Top 5 Summer Reads


I’m a ‘read all the books all year round’ kind of person so I don’t really have specific seasonal reads BUT today I’ve decided to give myself one. So this is five books I plan to read during the summer months that felt particularly summer-y.


W E  A R E  L I A R S // I’ve heard so much about this book and yet I know nothing other than it’s a thriller about a rich family set in a private holiday home. But this season I will finally figure out exactly what this book is about.

Q U E E N  O F  G E E K S // It’s fun and geeky with queer and autistic characters and I genuinely don’t know why it’s taken me so long to actually pick this book up.

O U R  O W N  P R I V A T E  U N I V E R S E // a book I picked up because it was about gay girls and literally nothing else. I want to read more about lgbtq+ girls in general and this is book will definitely add to that goal.


W H E N  D I M P L E  M E T  R I S H I // there’s been hype for this book for months before it came out. It’s supposed to be a sweet romance set during a coding camp and I’m excited to fall in love with this story and these characters.

S I M O N  V S  T H E  H O M O  S A P I A N S  A G E N D A // another queer book that was recommended to me! I’ve been told it’s really sweet and Becky Albertalli’s writing is supposed to be incredible so I’m excited to give this book – and this author – a try!


What books are on your Summer Reading Lists? What do you think of the summer-y books that I’ve chosen? Let me know in the comments below!

Top Ten Tuesday: Series I Still Need To Finish


Top Ten Tuesday is a weekly bookish meme created by The Broke and The Bookish. For more information on the weekly topics, take a look over here.

This week is all about the series that I need to finish – or need to start as the case may be. I love a series. I love the development that can be achieved in one and I have a ton that are sitting on my shelves and waiting to be read.

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T R U T H W I T C H  // I started this book and then stopped for unknown reasons and I just haven’t picked it up again. But I have both books in the series ready for a marathon and it will happen…eventually.

T H E   D E M O N   K I N G // Cinda William China books were recommended to be on booktube and I want an epic fantasy to sink my teeth into. But there seem to be a lot of books in this series. And even more books in the companion series. I don’t have enough room on my bookcase for all of them, but if I like this book as much as I have been promised, I will find the room.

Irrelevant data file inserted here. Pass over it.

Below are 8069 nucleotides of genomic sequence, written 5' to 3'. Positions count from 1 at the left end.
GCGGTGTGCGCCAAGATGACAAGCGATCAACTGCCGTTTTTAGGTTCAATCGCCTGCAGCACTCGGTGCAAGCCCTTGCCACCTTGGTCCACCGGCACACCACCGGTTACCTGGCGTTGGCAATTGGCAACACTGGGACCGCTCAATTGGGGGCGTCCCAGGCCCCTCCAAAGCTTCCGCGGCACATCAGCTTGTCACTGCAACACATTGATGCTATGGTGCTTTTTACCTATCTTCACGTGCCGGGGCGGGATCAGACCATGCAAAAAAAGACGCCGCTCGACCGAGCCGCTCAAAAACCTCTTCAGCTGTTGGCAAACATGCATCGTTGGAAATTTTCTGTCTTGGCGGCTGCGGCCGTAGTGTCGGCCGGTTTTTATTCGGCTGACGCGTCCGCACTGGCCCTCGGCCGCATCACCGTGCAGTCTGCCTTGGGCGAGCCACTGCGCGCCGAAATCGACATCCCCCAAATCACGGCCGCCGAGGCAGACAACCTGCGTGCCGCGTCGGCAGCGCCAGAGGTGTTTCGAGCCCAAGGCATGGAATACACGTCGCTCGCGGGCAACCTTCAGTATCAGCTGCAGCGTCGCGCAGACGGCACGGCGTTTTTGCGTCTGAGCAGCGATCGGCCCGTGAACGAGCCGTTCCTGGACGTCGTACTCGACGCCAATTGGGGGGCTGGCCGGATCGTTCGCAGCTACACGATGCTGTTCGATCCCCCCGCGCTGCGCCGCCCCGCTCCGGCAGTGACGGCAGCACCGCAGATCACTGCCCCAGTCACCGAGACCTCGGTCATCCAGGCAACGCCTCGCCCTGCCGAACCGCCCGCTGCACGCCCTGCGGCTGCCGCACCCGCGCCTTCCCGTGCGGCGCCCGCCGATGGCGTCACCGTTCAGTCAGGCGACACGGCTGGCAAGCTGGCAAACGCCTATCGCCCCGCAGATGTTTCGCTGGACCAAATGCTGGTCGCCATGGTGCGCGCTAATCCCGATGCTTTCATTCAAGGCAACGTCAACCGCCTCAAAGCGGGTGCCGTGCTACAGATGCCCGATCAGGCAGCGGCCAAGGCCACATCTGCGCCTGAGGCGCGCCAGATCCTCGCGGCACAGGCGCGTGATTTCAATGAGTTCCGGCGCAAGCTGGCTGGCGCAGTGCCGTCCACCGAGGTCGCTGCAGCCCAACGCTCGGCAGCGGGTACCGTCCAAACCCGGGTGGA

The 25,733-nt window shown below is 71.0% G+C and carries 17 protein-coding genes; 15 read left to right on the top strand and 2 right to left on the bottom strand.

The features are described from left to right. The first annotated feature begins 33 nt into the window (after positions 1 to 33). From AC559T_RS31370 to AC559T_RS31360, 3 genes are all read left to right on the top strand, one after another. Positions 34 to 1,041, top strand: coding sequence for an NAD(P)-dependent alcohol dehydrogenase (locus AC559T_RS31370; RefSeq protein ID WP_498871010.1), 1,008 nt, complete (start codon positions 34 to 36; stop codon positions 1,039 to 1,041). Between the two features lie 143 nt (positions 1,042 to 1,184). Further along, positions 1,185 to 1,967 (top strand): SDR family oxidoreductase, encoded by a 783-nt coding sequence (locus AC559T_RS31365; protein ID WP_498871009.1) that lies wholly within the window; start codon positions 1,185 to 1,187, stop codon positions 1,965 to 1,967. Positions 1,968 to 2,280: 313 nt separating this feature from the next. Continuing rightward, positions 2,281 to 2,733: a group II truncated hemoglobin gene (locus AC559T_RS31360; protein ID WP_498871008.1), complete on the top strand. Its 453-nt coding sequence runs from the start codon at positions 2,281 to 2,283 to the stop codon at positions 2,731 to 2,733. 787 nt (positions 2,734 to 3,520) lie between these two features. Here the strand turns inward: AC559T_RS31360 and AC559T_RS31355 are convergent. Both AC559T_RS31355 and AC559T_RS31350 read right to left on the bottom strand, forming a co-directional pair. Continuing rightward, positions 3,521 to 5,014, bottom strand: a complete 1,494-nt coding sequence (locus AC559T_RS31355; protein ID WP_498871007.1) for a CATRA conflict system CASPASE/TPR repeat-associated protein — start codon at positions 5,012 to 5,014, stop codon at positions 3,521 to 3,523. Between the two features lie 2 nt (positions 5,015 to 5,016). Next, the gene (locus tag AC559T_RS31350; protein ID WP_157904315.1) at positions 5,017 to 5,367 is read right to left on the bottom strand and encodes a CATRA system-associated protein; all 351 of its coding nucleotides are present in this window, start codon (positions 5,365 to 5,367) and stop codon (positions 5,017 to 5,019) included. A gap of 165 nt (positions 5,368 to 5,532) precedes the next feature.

S L E E P I N G  G I A N T S // I brought this book when I was in the sci-fi mood because I wanted some aliens and space giants or whatever this book is supposed to be about. I know it’s supposed to be good and I’m excited to start – I just haven’t done it yet.

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A  G A T H E R I N G  O F   S H A D O W S // Finally, a book series I’ve started! I loved A Darker Shade of Magic and I wanted to read one book a month until I’d finished the series. That’s only three months of my life – not the worst way to spend me time. Watch me as I continue to not read A Gathering of Shadows.

T H E   B O N E  S E A S O N // I feel like I’m going to get judged for this one. I have all the books that are currently released, they’re just currently unread by me.

T H E  S T A R-T O U C H E D  Q U E E N // I was so hyped for A Crown of Wishes and when my copy arrived, I…didn’t read it. Still haven’t. Need to fix this.


T H E   W R A T H  &  T H E  D A W N // I brought the first book in this series very early on to me watching booktube because it was raved about so much. One of the first books I got my hands on – and yet still unread.

D O R O T H Y  M U S T  D I E // I’ve been wanting to read this series before I even got back into reading again. I brought the hardcover and it looks so pretty with and without the dustcover. I had to convince myself out of buying the most recent book this weekend.

D R E A D N O U G H T // it’s about queer superheroes and I love the idea. I was given permission to read the sequel that’s coming out this year by the publisher via Netgalley and boy I want to just read the crap out of this series.

A N D  I  D A R K E N // another book I have an egalley of the sequel of! Now I Rise comes out next week (June 27th) and I need to read the first book before I can sink my teeth into the next.

Have you read any of these? What’s on your series I must finish TBR List? Let me know in the comments below!